On Exercise Intensity: How hard (or easy) should I workout?

141_1Exercise Intensity – or how hard or easy your body is working – is often misunderstood or neglected, but it is an essential aspect of exercise because this determines whether you are burning enough calories and challenging your body to reach your goal, or you are just wasting your time in the gym! You want to get the most out of your workouts, but you also wouldn’t want to burn yourself out and get injured by working too hard.  Knowing the right intensity for your workouts will help you train effectively and maximize your time in the gym.

So how do you know if you’re working hard enough or too much? I’ll teach you three ways to measure exercise intensity:

 

The Target Heart Rate

First is through knowing your Target Heart Rate (THR). To reach your goals, you should exercise at a specific intensity based on your THR without going overboard and push your body too much! Now because you have a ‘target’ there is also a base heart rate known as the Resting Heart Rate (RHR). This how fast your pulse is while at rest and you’re not doing anything. According to the National Institute of Health, the average RHR for 10 years old and up is 60 to 100 bpm. Elite athletes could have an RHR as low as 40 bpm!

Follow these steps to know your heart rate during exercise:

  • Sit down and put your left hand on your lap, palm facing up.
  • Use the tips of your index and middle finger of your right hand to get your pulse by placing them together on top of your left wrist on the thumb side.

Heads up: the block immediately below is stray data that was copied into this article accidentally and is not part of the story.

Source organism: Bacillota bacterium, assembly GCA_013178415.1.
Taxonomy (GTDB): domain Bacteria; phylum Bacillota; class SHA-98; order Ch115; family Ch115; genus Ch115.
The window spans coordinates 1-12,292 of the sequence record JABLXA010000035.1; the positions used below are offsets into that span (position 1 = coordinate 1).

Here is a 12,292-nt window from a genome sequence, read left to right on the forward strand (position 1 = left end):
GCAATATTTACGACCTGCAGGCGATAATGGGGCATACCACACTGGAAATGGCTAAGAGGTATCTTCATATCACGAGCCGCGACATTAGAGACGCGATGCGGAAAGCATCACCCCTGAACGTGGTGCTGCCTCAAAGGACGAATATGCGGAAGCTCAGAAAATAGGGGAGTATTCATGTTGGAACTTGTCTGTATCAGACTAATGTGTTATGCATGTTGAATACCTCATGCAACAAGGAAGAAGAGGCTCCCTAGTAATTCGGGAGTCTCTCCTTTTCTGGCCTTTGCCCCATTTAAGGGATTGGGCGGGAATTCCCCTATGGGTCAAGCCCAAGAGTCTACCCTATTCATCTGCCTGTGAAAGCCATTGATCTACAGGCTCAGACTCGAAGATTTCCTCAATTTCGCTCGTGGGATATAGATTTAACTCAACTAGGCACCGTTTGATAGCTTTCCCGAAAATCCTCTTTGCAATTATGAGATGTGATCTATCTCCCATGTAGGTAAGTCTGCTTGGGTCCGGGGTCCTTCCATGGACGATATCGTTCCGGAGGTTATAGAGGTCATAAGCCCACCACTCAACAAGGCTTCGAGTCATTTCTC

• With a timer, count your pulse for 20 seconds and multiply it by 3 to find the bpm.
  • Compare your result to the table below:
Age Target Heart Rate Zone (50-85%) Average Maximum HR
20 100-170 bpm 200 bpm
30 95-162 bpm 190 bpm
35 93-157 bpm 185 bpm
40 90-153 bpm 180 bpm
45 88-149 bpm 175 bpm
50 85-145 bpm 170 bpm
55 83-140 bpm 165 bpm
60 80-136 bpm 160 bpm
65 78-132 bpm 155 bpm
70 75-128 bpm 150 bpm

This table only shows an estimated THR for different age ranges. Your Maximum Heart Rate (MHR) is 220 minus your age as a standard. The Maximum Heart Rate, as the name implies, is the maximum amount of beats that your heart can make in a minute. When you’re doing strength training at a moderately intense level, your heart rate should be about 50-69% of your MHR. When you’re working at a heavy intensity, your THR should be 70-89% of your MHR. During rest periods, your heart rate will definitely start going lower the moment you stop lifting weights – and this is what rest periods are exactly for: for your muscles and your heart to recover.

If you’re just starting to exercise, aim for the lower range of your THR zone (around 50%) during the first couple weeks of working out. Gradually build up to the higher range (up to 85%) and as you progress you will be able to exercise comfortably at that THR zone.

If you have been exercising for a while now, it’s time to evaluate your exercise intensity. Are you working hard enough? Or you may have been working out too hard every time and this will lead to fatigue. You can also “reset” your program and start at a lower range. You can build up faster to your Target Heart Rate, but now you will be more aware of your heart rate and the exercise intensity.

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The Borg Scale

Now, you probably think ‘I can’t always check my heart rate every time I do a set!’ and you’re right! It is objective but not always practical (unless you get a heart rate monitor), and this is why a guy named Dr. Gunnar Borg devised a simpler and more accessible way to measure exercise intensity. This is called the “Borg Scale” (obviously named after him) also called as the Rate of Perceived Exertion or RPE. It is a subjective scale that measures how you “feel” while exercising with numbers from 6 to 20.

The scale starts at 6 which is equivalent to “no exertion” and ends at 20 which equates to “very, very hard.” Physical activities at moderate intensity register 11 to 14 on the Borg scale (“fairly light” to “somewhat hard”), while vigorous intensity rates from 15 to 20 (“hard” to “very, very hard”). Dr. Borg set the scale from 6 to 20 to make it a simple way to estimate heart rate. See the table below: